BRI boosts equitable world economic growth

Economic cooperation has been the admirable priority focus of a dynamic, pragmatic and outward-looking China in the past 10 years, despite the world’s stormy geopolitical environment wracked by internecine political and ideological conflicts, economic uncertainties, and the cataclysmic pandemic crisis. 

This trade-focused outlook of China has been exemplified by its visionary Belt and Road Initiative (BRI), which has become a strong driving force for more inclusive, equitable and sustainable world economic growth, especially benefiting developing nations of the Global South.

Manifesting China’s hope for building “a community with a shared future for mankind”, the BRI has initiated and implemented infrastructure, trade, technology and socioeconomic projects and cooperation with the participation of 149 countries and 32 organizations. These are 52 countries in Africa, 38 in Asia, 27 in Europe, 12 in North America, 11 in the Pacific, and nine in South America. Apart from becoming a great equalizer by providing economic options for many developing countries, what to me is also very commendable is that the initiative is open to all countries — even those targeted by US-led Western sanctions like Cuba, Nicaragua and Syria, which were welcomed into the inclusive and nonpolitical BRI.

In contrast to past centuries’ economic powers in the West and belatedly Japan in the 19th century, which had used colonial conquests to expand their economic reach, China expands its global reach via market-oriented exports and imports, BRI investments and development loans. Indeed, China has no history of colonization, even at the height of its economic ascendancy as the world’s wealthiest civilization in the past. Today, China is trailblazing economic globalization via BRI. China’s outbound foreign direct investment of $82 billion in 2012 had dramatically increased to $154 billion by 2020, thus making China the world’s top overseas investor.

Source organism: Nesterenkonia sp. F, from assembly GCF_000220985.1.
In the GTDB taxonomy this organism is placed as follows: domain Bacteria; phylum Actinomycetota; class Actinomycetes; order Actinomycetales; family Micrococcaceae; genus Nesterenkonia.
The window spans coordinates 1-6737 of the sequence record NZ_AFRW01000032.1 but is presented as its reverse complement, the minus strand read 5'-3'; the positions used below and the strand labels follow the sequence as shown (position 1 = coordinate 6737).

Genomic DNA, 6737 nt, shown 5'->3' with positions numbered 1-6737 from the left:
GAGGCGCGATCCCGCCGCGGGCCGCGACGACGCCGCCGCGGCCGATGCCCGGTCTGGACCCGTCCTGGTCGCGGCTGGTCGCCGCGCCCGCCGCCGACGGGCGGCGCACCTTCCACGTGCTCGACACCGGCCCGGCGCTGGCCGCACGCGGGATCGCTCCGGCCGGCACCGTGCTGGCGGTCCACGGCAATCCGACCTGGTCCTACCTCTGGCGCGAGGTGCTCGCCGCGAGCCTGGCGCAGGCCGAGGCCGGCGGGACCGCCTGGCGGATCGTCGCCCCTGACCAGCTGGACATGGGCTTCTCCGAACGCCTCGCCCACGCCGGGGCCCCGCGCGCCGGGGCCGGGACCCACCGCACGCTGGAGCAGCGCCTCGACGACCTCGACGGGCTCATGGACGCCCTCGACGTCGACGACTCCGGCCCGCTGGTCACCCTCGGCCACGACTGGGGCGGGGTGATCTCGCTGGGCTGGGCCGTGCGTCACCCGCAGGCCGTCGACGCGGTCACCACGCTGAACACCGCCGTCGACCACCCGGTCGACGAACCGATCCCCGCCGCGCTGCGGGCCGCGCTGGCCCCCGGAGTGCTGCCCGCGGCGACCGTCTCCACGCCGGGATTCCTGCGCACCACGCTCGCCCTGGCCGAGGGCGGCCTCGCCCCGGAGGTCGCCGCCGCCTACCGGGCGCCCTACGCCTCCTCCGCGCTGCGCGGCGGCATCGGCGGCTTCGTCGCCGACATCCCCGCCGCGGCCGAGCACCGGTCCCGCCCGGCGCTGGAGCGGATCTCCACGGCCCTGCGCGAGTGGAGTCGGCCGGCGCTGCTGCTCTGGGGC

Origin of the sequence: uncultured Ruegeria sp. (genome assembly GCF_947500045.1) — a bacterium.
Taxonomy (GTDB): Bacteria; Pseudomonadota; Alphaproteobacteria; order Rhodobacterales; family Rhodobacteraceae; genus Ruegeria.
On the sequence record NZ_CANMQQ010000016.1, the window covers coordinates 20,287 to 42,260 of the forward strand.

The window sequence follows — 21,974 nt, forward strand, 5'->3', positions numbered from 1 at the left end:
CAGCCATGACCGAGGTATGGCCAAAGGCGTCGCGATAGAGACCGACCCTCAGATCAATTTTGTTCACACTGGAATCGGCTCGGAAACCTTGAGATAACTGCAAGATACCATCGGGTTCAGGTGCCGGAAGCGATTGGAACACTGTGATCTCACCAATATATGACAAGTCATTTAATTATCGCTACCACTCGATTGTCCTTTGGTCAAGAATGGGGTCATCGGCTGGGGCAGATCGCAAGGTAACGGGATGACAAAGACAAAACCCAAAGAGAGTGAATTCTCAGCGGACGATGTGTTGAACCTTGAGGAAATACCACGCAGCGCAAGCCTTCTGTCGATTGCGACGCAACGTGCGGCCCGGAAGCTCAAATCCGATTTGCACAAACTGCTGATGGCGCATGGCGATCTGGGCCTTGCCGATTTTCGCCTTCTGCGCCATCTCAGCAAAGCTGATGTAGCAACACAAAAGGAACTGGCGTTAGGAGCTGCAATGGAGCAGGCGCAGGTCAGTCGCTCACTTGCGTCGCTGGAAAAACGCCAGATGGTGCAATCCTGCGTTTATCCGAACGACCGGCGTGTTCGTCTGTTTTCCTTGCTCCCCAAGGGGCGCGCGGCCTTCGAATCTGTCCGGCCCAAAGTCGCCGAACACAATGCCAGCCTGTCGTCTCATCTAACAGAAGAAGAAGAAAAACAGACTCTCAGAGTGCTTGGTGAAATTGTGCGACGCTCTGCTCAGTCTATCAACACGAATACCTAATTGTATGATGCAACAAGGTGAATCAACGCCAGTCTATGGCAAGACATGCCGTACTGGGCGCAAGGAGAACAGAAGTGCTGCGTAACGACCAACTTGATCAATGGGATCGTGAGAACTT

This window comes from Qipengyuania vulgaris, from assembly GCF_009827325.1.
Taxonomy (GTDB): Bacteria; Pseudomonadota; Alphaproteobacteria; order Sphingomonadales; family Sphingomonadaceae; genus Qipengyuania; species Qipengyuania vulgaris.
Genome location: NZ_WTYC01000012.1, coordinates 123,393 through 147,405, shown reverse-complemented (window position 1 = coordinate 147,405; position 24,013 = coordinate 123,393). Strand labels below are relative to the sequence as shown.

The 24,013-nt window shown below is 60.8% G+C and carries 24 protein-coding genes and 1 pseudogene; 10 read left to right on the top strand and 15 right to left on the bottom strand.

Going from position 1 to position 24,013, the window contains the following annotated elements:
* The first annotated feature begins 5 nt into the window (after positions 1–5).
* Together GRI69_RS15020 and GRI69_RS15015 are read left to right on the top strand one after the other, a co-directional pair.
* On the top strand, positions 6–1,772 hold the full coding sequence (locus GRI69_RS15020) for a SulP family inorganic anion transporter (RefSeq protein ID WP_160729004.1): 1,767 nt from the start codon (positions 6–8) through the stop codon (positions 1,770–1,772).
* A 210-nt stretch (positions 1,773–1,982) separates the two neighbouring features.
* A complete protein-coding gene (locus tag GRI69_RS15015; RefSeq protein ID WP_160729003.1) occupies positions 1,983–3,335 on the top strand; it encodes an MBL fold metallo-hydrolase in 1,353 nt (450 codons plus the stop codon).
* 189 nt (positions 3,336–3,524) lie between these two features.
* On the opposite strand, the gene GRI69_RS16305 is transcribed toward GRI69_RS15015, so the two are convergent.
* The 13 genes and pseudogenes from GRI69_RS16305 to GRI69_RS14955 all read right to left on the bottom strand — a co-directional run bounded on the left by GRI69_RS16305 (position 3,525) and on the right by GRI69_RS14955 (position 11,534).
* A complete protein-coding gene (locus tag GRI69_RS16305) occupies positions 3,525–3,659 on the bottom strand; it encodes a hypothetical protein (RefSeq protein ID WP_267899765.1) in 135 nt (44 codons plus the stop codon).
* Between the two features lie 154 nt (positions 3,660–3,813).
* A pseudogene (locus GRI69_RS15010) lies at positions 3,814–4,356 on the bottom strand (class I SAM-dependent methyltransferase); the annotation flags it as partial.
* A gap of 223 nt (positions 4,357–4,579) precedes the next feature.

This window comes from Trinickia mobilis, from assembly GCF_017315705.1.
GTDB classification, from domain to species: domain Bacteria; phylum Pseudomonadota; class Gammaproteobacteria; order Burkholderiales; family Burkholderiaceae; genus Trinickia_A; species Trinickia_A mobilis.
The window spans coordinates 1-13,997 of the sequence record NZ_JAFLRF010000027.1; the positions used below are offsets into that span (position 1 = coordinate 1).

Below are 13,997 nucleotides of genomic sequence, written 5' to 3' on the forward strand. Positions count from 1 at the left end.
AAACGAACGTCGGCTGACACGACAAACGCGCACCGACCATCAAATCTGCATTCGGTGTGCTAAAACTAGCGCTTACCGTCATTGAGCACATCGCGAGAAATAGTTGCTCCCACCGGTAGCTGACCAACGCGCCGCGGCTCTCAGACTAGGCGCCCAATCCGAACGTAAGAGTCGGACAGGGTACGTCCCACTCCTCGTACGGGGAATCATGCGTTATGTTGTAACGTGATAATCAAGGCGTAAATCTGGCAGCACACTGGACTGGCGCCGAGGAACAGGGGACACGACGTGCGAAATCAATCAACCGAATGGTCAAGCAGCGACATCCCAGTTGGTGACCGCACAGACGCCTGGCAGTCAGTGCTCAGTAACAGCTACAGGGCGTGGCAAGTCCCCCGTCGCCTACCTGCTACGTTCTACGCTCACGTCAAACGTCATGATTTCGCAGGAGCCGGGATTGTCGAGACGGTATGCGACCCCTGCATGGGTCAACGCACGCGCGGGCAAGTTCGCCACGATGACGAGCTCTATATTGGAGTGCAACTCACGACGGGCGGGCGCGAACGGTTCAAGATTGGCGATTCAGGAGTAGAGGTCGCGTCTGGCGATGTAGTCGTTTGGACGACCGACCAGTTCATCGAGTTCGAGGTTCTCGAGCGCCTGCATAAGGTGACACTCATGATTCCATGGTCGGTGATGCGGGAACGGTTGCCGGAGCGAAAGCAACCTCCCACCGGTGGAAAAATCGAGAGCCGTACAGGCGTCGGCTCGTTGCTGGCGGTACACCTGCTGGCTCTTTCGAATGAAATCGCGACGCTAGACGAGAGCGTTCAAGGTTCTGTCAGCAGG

Modern-day China’s BRI and trade-focused engagement with the world come from its illustrious ancient mercantile tradition and the highly entrepreneurial ethos of the Chinese people as epitomized by the historic Silk Road and Maritime Silk Route. Therefore, it is apt that BRI has been called the Silk Road Economic Belt and 21st Century Maritime Silk Road. The old Silk Road between the East and the West passed through Central Asia, the Indian subcontinent, the Middle East, Africa and Europe, while the ancient Maritime Silk Road between China and Southeast Asia long predated the arrival of Western colonizers. The long-time presence of entrepreneurial and peace-loving ethnic-Chinese communities in Southeast Asia is a legacy of this Maritime Silk Road.

In the 21st century, despite difficulties like trade wars launched by some Western countries, destabilizing wars, ideological animosities and other obstacles, the BRI has steadfastly accomplished resounding success through the political will and pragmatism of Chinese leaders combined with the perseverance, unity and great entrepreneurial spirit of the Chinese people.

BRI has gained numerous achievements in the past 10 years that contributed to global progress:

• Providing much-needed alternative capital (Asian Infrastructure Investment Bank, the New Development Bank, Silk Road Fund, etc), high technology and new economic opportunities to numerous countries, especially developing nations of the Global South.

• Forging over 3,000 cooperation projects.

• Alleviating poverty, liberating 40 million from poverty.

• Creating 420,000 jobs across countries and regions.

• Helping reduce the wide chasm of income gaps and regional development imbalances in many parts of the globe.

• Constructing modern transportation systems.

• Increasing the volume, speed, efficiencies and diversity of global trade.

• Improving and lowering costs of telecommunications.

• Helping debt sustainability for developing countries, debunking malicious black propaganda of certain countries on so-called “debt traps”. University of Basel economics Professor Helmut Reisen, counselor at the Organization for Economic Cooperation and Development Centre, wrote: “China has become, by a large margin, the largest creditor in the group of ‘new’ donors active in Africa. ‘Old’ donors are accusing China of ‘freeriding’ on the development efforts deployed by the international community and impairing debt sustainability in low-income countries (notwithstanding the fact that China has also granted debt relief). This policy brief … argues that the ‘free-riding’ concern is misplaced. … China is found to have a positive impact on debt tolerance through stimulating exports, infrastructure investment and GNP.”

• Expanding industrial and other strategic supply chains worldwide.

• Supporting green and sustainable development.

• Promoting more dialogue, understanding, mutually beneficial win-win cooperation and people-to-people exchanges among different cultures, countries and regions, thus contributing to social harmony, stability and world peace.

The author is moderator of the Pandesal Forum, a multi-award-winning writer, economics and politics analyst, author of five books, columnist of the Philippine Star newspaper, and chairman of the Anvil Business Club.

The views do not necessarily reflect those of China Daily.